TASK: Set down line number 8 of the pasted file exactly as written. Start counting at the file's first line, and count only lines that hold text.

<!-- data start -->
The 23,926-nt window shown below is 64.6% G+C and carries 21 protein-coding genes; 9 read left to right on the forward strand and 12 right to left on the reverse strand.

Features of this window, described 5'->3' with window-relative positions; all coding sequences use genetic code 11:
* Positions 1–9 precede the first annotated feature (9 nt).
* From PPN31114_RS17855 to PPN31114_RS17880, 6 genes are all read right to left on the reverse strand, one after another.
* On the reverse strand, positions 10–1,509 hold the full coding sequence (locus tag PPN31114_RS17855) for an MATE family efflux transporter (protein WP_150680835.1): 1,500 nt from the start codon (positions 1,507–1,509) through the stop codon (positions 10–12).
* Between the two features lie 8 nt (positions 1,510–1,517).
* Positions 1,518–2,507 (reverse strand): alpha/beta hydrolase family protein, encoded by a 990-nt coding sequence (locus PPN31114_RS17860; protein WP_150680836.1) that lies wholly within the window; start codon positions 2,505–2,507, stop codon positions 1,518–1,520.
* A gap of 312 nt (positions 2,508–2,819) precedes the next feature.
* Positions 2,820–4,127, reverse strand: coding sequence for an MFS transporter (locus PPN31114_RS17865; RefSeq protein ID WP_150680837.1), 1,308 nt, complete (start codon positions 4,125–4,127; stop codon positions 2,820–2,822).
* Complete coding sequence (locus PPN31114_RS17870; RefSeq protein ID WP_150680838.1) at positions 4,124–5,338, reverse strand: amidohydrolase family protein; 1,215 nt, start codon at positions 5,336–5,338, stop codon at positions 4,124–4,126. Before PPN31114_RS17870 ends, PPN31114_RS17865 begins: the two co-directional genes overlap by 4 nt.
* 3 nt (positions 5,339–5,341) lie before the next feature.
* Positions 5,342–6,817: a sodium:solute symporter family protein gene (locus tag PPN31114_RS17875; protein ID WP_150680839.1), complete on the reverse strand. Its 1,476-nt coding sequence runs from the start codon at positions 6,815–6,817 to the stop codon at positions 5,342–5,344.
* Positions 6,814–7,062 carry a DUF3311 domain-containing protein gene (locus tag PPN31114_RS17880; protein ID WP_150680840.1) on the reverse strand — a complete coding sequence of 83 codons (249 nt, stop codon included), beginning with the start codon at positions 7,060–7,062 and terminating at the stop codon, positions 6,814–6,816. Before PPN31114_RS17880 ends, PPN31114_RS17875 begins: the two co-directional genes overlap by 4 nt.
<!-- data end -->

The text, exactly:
* A gap of 312 nt (positions 2,508–2,819) precedes the next feature.